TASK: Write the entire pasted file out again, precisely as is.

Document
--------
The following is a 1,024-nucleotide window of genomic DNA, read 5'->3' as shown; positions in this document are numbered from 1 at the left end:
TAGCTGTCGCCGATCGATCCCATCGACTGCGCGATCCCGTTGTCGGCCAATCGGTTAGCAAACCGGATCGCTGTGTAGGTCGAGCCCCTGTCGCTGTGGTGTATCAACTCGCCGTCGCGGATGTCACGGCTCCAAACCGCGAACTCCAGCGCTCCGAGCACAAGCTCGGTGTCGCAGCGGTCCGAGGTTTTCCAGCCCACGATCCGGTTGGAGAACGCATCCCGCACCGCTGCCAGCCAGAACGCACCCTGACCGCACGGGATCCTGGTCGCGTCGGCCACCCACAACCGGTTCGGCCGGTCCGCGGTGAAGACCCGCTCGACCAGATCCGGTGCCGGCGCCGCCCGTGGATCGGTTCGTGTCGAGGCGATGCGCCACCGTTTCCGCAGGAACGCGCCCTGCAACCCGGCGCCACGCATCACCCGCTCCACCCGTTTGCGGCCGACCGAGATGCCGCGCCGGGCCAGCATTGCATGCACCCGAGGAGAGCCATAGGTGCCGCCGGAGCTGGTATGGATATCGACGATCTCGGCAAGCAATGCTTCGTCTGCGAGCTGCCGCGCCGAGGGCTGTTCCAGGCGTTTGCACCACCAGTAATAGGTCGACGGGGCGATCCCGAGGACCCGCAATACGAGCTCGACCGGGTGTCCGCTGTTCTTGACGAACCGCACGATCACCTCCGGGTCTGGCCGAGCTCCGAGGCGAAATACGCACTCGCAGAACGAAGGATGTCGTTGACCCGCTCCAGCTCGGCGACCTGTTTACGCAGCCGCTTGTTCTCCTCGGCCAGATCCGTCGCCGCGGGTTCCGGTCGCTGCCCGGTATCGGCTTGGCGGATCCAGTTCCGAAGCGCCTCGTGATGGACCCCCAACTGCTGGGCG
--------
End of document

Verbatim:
The following is a 1,024-nucleotide window of genomic DNA, read 5'->3' as shown; positions in this document are numbered from 1 at the left end:
TAGCTGTCGCCGATCGATCCCATCGACTGCGCGATCCCGTTGTCGGCCAATCGGTTAGCAAACCGGATCGCTGTGTAGGTCGAGCCCCTGTCGCTGTGGTGTATCAACTCGCCGTCGCGGATGTCACGGCTCCAAACCGCGAACTCCAGCGCTCCGAGCACAAGCTCGGTGTCGCAGCGGTCCGAGGTTTTCCAGCCCACGATCCGGTTGGAGAACGCATCCCGCACCGCTGCCAGCCAGAACGCACCCTGACCGCACGGGATCCTGGTCGCGTCGGCCACCCACAACCGGTTCGGCCGGTCCGCGGTGAAGACCCGCTCGACCAGATCCGGTGCCGGCGCCGCCCGTGGATCGGTTCGTGTCGAGGCGATGCGCCACCGTTTCCGCAGGAACGCGCCCTGCAACCCGGCGCCACGCATCACCCGCTCCACCCGTTTGCGGCCGACCGAGATGCCGCGCCGGGCCAGCATTGCATGCACCCGAGGAGAGCCATAGGTGCCGCCGGAGCTGGTATGGATATCGACGATCTCGGCAAGCAATGCTTCGTCTGCGAGCTGCCGCGCCGAGGGCTGTTCCAGGCGTTTGCACCACCAGTAATAGGTCGACGGGGCGATCCCGAGGACCCGCAATACGAGCTCGACCGGGTGTCCGCTGTTCTTGACGAACCGCACGATCACCTCCGGGTCTGGCCGAGCTCCGAGGCGAAATACGCACTCGCAGAACGAAGGATGTCGTTGACCCGCTCCAGCTCGGCGACCTGTTTACGCAGCCGCTTGTTCTCCTCGGCCAGATCCGTCGCCGCGGGTTCCGGTCGCTGCCCGGTATCGGCTTGGCGGATCCAGTTCCGAAGCGCCTCGTGATGGACCCCCAACTGCTGGGCG